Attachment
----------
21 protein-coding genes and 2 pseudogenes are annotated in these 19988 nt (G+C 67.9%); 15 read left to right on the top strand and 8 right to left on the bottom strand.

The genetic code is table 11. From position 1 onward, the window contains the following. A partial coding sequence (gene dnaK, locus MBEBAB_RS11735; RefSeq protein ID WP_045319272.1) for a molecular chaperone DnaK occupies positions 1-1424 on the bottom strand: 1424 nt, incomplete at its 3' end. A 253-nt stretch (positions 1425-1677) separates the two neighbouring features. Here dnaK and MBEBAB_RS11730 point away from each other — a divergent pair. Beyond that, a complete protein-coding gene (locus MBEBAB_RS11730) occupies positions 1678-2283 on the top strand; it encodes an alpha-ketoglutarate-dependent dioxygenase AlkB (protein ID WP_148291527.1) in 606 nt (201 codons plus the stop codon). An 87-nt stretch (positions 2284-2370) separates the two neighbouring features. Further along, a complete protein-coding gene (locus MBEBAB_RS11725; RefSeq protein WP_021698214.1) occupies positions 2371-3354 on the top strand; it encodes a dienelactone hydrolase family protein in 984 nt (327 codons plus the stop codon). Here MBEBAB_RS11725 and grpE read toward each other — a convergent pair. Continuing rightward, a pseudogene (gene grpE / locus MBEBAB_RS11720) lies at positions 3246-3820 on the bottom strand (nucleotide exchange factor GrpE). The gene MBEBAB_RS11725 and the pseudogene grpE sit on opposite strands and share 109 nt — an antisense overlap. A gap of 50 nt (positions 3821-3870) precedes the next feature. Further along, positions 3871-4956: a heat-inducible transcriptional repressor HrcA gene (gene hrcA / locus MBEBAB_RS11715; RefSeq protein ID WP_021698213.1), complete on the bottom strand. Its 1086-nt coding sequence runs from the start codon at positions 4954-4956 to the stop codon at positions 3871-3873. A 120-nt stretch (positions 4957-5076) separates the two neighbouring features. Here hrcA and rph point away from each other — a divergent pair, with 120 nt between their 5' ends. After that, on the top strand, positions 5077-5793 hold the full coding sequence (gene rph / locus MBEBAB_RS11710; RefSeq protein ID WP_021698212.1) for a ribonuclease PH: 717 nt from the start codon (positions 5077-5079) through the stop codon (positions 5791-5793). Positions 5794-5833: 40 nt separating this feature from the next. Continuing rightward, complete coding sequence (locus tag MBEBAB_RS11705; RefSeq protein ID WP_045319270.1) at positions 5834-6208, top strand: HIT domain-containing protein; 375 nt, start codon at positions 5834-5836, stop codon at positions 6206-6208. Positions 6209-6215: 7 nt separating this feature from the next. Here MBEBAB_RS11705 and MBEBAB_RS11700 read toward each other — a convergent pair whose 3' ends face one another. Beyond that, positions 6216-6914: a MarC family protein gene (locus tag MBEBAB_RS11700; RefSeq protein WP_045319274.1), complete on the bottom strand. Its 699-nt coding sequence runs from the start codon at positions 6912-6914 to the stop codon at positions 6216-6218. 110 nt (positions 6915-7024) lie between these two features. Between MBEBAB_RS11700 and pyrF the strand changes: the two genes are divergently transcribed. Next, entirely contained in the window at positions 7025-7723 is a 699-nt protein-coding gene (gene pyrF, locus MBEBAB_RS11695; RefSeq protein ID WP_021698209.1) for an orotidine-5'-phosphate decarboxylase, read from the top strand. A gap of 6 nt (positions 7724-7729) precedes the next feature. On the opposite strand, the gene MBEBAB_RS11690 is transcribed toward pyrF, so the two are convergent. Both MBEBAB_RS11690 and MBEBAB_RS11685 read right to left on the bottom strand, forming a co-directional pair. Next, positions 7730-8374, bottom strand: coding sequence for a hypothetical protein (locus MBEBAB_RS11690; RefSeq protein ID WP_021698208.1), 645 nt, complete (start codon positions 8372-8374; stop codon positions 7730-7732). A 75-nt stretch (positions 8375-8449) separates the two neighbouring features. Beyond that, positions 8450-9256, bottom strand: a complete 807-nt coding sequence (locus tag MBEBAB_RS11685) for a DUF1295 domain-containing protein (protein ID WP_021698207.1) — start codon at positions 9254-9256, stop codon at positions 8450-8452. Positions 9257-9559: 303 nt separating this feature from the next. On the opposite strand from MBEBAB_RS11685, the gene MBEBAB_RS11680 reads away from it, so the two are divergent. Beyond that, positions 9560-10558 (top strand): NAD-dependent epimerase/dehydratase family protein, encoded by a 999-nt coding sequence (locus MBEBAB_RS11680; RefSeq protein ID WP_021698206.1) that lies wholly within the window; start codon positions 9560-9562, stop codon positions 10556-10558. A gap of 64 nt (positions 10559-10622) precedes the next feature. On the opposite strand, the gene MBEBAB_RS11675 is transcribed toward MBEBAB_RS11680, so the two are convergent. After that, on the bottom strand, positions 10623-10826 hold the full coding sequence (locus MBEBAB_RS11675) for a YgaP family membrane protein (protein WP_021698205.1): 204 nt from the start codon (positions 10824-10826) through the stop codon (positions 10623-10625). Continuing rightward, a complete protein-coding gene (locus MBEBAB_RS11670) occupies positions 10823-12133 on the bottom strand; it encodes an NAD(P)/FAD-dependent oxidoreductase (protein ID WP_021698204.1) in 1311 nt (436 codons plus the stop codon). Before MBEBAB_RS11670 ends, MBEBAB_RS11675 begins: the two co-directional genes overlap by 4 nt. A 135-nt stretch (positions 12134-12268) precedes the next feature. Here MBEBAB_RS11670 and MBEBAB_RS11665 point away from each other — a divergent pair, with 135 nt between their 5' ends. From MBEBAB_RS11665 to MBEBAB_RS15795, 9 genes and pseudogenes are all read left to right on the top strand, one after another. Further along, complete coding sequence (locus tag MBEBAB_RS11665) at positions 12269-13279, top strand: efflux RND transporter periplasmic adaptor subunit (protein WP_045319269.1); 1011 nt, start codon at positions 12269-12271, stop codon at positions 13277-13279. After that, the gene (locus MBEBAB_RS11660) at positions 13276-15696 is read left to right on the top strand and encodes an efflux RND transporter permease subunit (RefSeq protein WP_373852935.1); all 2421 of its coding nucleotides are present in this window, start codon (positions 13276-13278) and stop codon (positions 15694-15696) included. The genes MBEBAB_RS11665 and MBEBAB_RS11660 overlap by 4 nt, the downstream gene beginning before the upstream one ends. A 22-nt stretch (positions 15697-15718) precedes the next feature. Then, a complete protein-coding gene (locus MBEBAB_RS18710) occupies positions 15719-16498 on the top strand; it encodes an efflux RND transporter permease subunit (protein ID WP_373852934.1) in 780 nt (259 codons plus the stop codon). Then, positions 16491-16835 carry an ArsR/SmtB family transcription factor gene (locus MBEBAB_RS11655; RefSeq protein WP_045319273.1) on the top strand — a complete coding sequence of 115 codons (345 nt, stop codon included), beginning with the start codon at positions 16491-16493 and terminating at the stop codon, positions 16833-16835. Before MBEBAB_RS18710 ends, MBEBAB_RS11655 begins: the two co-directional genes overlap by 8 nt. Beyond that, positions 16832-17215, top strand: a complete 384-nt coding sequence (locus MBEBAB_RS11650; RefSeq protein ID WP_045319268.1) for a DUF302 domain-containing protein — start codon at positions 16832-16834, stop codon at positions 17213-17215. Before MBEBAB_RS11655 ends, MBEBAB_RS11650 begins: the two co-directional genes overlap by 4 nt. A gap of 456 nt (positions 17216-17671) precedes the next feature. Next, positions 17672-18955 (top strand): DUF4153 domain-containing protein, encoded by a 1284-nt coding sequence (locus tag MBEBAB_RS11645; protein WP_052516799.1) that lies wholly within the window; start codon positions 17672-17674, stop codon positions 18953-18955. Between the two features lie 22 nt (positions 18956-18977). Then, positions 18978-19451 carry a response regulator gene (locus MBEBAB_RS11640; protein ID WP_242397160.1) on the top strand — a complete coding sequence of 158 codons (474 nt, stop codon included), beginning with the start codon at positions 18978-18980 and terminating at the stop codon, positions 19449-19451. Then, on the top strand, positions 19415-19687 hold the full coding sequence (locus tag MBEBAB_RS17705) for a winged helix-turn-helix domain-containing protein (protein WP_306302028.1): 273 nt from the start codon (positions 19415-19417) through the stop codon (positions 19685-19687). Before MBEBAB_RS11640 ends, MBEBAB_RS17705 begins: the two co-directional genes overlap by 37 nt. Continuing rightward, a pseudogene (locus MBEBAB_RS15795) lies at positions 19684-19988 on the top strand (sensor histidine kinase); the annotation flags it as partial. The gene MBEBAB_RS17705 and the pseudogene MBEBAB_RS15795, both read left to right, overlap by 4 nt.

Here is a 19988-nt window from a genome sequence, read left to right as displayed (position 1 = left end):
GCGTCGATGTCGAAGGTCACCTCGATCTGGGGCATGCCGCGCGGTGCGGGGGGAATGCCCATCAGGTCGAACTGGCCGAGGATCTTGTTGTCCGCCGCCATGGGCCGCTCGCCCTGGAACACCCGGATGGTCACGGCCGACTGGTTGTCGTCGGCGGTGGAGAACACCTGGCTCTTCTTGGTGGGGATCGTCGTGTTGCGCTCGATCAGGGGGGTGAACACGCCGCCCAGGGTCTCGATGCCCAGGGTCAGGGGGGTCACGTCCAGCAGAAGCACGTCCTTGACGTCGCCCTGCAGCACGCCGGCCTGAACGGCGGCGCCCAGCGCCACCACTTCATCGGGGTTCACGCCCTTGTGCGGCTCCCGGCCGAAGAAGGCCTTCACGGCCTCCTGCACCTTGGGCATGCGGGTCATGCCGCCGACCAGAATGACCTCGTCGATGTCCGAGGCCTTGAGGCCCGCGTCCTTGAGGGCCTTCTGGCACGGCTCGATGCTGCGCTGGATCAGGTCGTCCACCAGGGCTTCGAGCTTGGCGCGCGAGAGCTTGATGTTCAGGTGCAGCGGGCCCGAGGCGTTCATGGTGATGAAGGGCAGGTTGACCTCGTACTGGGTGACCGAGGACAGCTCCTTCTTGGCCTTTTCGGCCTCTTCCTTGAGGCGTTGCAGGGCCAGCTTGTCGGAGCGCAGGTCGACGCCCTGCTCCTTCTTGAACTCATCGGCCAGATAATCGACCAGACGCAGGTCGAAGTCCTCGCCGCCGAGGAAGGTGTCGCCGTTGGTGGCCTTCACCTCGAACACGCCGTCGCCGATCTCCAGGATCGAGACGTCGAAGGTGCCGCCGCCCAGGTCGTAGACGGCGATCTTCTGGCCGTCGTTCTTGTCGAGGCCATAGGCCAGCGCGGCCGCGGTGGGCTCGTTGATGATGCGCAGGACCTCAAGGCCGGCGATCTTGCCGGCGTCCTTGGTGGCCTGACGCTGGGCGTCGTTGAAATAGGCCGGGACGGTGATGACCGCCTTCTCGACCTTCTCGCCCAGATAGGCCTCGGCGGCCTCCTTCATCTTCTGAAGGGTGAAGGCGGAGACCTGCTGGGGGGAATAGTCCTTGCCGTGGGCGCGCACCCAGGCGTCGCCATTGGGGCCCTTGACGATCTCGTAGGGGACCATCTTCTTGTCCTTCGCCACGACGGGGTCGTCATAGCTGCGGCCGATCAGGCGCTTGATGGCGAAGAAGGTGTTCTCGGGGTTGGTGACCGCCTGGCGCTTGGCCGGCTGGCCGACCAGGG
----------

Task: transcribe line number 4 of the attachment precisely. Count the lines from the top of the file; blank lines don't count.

GCGTCGATGTCGAAGGTCACCTCGATCTGGGGCATGCCGCGCGGTGCGGGGGGAATGCCCATCAGGTCGAACTGGCCGAGGATCTTGTTGTCCGCCGCCATGGGCCGCTCGCCCTGGAACACCCGGATGGTCACGGCCGACTGGTTGTCGTCGGCGGTGGAGAACACCTGGCTCTTCTTGGTGGGGATCGTCGTGTTGCGCTCGATCAGGGGGGTGAACACGCCGCCCAGGGTCTCGATGCCCAGGGTCAGGGGGGTCACGTCCAGCAGAAGCACGTCCTTGACGTCGCCCTGCAGCACGCCGGCCTGAACGGCGGCGCCCAGCGCCACCACTTCATCGGGGTTCACGCCCTTGTGCGGCTCCCGGCCGAAGAAGGCCTTCACGGCCTCCTGCACCTTGGGCATGCGGGTCATGCCGCCGACCAGAATGACCTCGTCGATGTCCGAGGCCTTGAGGCCCGCGTCCTTGAGGGCCTTCTGGCACGGCTCGATGCTGCGCTGGATCAGGTCGTCCACCAGGGCTTCGAGCTTGGCGCGCGAGAGCTTGATGTTCAGGTGCAGCGGGCCCGAGGCGTTCATGGTGATGAAGGGCAGGTTGACCTCGTACTGGGTGACCGAGGACAGCTCCTTCTTGGCCTTTTCGGCCTCTTCCTTGAGGCGTTGCAGGGCCAGCTTGTCGGAGCGCAGGTCGACGCCCTGCTCCTTCTTGAACTCATCGGCCAGATAATCGACCAGACGCAGGTCGAAGTCCTCGCCGCCGAGGAAGGTGTCGCCGTTGGTGGCCTTCACCTCGAACACGCCGTCGCCGATCTCCAGGATCGAGACGTCGAAGGTGCCGCCGCCCAGGTCGTAGACGGCGATCTTCTGGCCGTCGTTCTTGTCGAGGCCATAGGCCAGCGCGGCCGCGGTGGGCTCGTTGATGATGCGCAGGACCTCAAGGCCGGCGATCTTGCCGGCGTCCTTGGTGGCCTGACGCTGGGCGTCGTTGAAATAGGCCGGGACGGTGATGACCGCCTTCTCGACCTTCTCGCCCAGATAGGCCTCGGCGGCCTCCTTCATCTTCTGAAGGGTGAAGGCGGAGACCTGCTGGGGGGAATAGTCCTTGCCGTGGGCGCGCACCCAGGCGTCGCCATTGGGGCCCTTGACGATCTCGTAGGGGACCATCTTCTTGTCCTTCGCCACGACGGGGTCGTCATAGCTGCGGCCGATCAGGCGCTTGATGGCGAAGAAGGTGTTCTCGGGGTTGGTGACCGCCTGGCGCTTGGCCGGCTGGCCGACCAGGG